Part of the reason that people were skeptical of Ramirez's star potential was his lack of an impact skill; it didn't seem like he would ever be elite at anything, so it was hard to envision a scenario where he'd develop into a star-level talent. But as we've seen, people seriously underestimated the kind of defender that Ramirez could be*.

*When evaluators talk about inconsistent and error-prone young shortstops that still retain "Gold Glove upside," like say Tampa Bay's Hak-Ju Lee, you constantly hear people who wonder aloud how a shortstop that makes so many errors could eventually develop into an elite defender. But just look at Ramirez; within two years, he went from below-average defensive second baseman to elite defensive shortstop. Not saying that anyone with the tools can magically become a quality defender at shortstop; I'm just saying it can happen.

Because of that defense, combined with the shortstop's slightly improved offensive production, Ramirez has truly developed into a star-level player at the position. As we've seen from the likes of Brendan Ryan and Cesar Izturis, defense alone can turn you into a solid everyday shortstop, but offense is what carries Ramirez from adequate regular to well above-average regular. This season, Ramirez has combined his solid power and contact skills with an improved walk rate, pushing his current overall line to .282/.347/.448 with 6 home runs. Lots of guys have been able to match that kind of triple-slash line while playing shortstop; the difference here is that those guys rarely played the position with such an impressive combination of flash and skill.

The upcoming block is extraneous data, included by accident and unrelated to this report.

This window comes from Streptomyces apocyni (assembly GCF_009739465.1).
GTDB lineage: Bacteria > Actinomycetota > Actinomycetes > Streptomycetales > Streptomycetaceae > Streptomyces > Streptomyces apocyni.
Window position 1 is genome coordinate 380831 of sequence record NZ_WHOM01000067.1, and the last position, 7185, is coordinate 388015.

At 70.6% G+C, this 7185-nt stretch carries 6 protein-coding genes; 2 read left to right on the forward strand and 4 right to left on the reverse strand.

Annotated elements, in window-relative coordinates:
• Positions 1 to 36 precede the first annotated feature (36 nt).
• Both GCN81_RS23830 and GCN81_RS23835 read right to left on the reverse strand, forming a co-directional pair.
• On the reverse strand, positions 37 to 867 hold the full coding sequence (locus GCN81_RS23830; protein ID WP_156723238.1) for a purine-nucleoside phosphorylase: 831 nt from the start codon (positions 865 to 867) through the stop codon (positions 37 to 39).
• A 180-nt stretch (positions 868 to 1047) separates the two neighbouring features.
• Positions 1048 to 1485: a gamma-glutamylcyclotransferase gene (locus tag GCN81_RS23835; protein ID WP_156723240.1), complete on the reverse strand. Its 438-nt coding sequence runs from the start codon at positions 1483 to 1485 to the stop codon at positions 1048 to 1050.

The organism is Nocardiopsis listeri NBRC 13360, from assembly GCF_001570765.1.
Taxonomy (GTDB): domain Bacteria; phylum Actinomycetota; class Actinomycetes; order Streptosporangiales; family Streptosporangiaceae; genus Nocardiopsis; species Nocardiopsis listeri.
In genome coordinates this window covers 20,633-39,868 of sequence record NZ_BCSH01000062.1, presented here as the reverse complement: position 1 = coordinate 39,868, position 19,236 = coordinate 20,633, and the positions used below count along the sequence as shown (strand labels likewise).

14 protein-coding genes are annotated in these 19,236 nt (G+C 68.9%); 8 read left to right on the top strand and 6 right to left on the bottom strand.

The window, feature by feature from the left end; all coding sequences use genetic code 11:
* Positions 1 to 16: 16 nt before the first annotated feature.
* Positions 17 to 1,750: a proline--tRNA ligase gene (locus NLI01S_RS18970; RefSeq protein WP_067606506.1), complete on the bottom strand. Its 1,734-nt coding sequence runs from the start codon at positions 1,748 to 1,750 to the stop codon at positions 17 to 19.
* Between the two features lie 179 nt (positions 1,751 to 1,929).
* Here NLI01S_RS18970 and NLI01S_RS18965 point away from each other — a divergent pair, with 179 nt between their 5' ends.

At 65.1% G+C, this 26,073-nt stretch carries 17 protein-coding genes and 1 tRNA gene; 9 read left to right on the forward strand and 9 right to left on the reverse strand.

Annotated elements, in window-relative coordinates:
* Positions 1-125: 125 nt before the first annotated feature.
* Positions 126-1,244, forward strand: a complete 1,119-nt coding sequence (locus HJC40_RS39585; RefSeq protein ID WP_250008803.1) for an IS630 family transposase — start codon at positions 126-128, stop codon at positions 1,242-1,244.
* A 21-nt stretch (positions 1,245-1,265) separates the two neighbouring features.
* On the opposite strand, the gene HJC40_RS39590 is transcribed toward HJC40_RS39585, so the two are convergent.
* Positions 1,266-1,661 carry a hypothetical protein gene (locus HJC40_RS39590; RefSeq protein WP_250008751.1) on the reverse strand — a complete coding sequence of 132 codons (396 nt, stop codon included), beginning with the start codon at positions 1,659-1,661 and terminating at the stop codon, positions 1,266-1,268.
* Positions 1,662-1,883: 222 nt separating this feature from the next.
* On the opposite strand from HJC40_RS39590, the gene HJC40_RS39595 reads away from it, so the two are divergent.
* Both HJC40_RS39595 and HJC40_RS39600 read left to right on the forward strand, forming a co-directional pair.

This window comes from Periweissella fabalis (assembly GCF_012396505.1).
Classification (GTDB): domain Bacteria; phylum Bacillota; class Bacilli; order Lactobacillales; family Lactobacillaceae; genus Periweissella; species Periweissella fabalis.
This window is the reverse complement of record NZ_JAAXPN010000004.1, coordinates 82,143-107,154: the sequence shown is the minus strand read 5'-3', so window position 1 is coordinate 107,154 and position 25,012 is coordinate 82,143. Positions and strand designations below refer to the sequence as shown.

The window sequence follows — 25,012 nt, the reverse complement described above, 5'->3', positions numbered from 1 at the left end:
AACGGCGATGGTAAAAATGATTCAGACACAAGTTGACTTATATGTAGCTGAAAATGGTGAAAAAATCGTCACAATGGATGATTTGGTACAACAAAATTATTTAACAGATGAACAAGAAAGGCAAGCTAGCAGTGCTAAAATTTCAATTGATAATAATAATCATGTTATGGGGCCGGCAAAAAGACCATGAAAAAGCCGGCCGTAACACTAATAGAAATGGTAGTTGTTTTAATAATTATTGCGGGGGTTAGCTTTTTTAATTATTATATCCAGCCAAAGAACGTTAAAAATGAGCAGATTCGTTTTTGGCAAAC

All you have to do is check out the WAR leaderboards; only Jose Reyes has been a better all-around shortstop than Ramirez this season. And the guys that are usually brought up in the AL shortstop discussion, like Asdrubal Cabrera, Yunel Escobar, Erick Aybar and Elvis Andrus, just can't match Ramirez on both sides of the ball. Cabrera and Escobar can really hit, but neither one can defend like Alexei. Cabrera can make some unreal plays, but he's often inconsistent and the metrics have never liked his defensive work. Not to mention that we've never seen power like this from the Indians shortstop before.

And while Aybar and Andrus can often match Ramirez in the field, neither has consistently shown the kind of hitting ability that we've seen from Ramirez. All four are younger than Ramirez, and one of these guys could catch him in a couple years (particularly given the questionable validity of Ramirez's age), but right now the White Sox shortstop appears to be a clear step above all of them.

And yet, you don't really get the sense that people put Ramirez in the same class as players like Reyes, even though this is the second consecutive year that Ramirez is playing at this kind of level. It may feel odd to wrap your head around the idea that the American League doesn't have a better shortstop than Alexei Ramirez, but get used to it. The AL's shortstops have gotten worse, and Alexei Ramirez has gotten a lot better. Now it's time to give him credit.